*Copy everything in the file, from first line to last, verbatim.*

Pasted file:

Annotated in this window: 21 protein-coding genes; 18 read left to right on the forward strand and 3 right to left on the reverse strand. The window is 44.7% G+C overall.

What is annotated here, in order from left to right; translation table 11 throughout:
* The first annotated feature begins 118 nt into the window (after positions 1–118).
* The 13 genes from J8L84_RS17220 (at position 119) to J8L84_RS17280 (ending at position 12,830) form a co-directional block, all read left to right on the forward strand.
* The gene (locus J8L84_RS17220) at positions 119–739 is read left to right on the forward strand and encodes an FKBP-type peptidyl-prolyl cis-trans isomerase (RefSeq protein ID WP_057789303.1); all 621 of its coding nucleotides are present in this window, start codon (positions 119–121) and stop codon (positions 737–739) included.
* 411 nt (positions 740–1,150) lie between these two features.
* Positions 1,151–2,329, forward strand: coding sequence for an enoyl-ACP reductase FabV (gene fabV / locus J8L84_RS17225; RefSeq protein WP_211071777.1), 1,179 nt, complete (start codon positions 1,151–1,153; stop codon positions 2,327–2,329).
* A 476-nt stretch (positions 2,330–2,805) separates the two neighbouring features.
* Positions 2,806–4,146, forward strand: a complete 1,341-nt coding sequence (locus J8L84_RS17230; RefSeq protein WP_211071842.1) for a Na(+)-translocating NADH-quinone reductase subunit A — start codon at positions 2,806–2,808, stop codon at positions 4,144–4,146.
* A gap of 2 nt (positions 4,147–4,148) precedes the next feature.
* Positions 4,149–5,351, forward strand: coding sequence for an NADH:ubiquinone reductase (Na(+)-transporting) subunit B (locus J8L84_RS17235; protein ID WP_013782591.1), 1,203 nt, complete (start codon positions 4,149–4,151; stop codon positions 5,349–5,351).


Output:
Annotated in this window: 21 protein-coding genes; 18 read left to right on the forward strand and 3 right to left on the reverse strand. The window is 44.7% G+C overall.

What is annotated here, in order from left to right; translation table 11 throughout:
* The first annotated feature begins 118 nt into the window (after positions 1–118).
* The 13 genes from J8L84_RS17220 (at position 119) to J8L84_RS17280 (ending at position 12,830) form a co-directional block, all read left to right on the forward strand.
* The gene (locus J8L84_RS17220) at positions 119–739 is read left to right on the forward strand and encodes an FKBP-type peptidyl-prolyl cis-trans isomerase (RefSeq protein ID WP_057789303.1); all 621 of its coding nucleotides are present in this window, start codon (positions 119–121) and stop codon (positions 737–739) included.
* 411 nt (positions 740–1,150) lie between these two features.
* Positions 1,151–2,329, forward strand: coding sequence for an enoyl-ACP reductase FabV (gene fabV / locus J8L84_RS17225; RefSeq protein WP_211071777.1), 1,179 nt, complete (start codon positions 1,151–1,153; stop codon positions 2,327–2,329).
* A 476-nt stretch (positions 2,330–2,805) separates the two neighbouring features.
* Positions 2,806–4,146, forward strand: a complete 1,341-nt coding sequence (locus J8L84_RS17230; RefSeq protein WP_211071842.1) for a Na(+)-translocating NADH-quinone reductase subunit A — start codon at positions 2,806–2,808, stop codon at positions 4,144–4,146.
* A gap of 2 nt (positions 4,147–4,148) precedes the next feature.
* Positions 4,149–5,351, forward strand: coding sequence for an NADH:ubiquinone reductase (Na(+)-transporting) subunit B (locus J8L84_RS17235; protein ID WP_013782591.1), 1,203 nt, complete (start codon positions 4,149–4,151; stop codon positions 5,349–5,351).